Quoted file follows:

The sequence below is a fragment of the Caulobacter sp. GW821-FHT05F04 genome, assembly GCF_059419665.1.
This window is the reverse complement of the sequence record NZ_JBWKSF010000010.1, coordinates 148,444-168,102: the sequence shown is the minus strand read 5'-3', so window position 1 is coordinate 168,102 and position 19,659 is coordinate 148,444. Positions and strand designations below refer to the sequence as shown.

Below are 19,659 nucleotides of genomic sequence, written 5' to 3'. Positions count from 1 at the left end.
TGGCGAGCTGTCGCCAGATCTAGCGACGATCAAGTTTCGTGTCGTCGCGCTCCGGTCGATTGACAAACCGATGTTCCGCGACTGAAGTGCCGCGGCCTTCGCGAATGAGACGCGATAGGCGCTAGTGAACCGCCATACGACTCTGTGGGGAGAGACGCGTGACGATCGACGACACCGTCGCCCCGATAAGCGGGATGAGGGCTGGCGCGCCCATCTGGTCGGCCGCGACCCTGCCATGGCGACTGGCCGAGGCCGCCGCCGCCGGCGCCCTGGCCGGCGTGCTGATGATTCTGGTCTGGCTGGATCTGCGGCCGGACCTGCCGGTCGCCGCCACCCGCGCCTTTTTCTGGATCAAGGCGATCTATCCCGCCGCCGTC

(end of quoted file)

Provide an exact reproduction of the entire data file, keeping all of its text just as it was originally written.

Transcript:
The sequence below is a fragment of the Caulobacter sp. GW821-FHT05F04 genome, assembly GCF_059419665.1.
This window is the reverse complement of the sequence record NZ_JBWKSF010000010.1, coordinates 148,444-168,102: the sequence shown is the minus strand read 5'-3', so window position 1 is coordinate 168,102 and position 19,659 is coordinate 148,444. Positions and strand designations below refer to the sequence as shown.

Below are 19,659 nucleotides of genomic sequence, written 5' to 3'. Positions count from 1 at the left end.
TGGCGAGCTGTCGCCAGATCTAGCGACGATCAAGTTTCGTGTCGTCGCGCTCCGGTCGATTGACAAACCGATGTTCCGCGACTGAAGTGCCGCGGCCTTCGCGAATGAGACGCGATAGGCGCTAGTGAACCGCCATACGACTCTGTGGGGAGAGACGCGTGACGATCGACGACACCGTCGCCCCGATAAGCGGGATGAGGGCTGGCGCGCCCATCTGGTCGGCCGCGACCCTGCCATGGCGACTGGCCGAGGCCGCCGCCGCCGGCGCCCTGGCCGGCGTGCTGATGATTCTGGTCTGGCTGGATCTGCGGCCGGACCTGCCGGTCGCCGCCACCCGCGCCTTTTTCTGGATCAAGGCGATCTATCCCGCCGCCGTC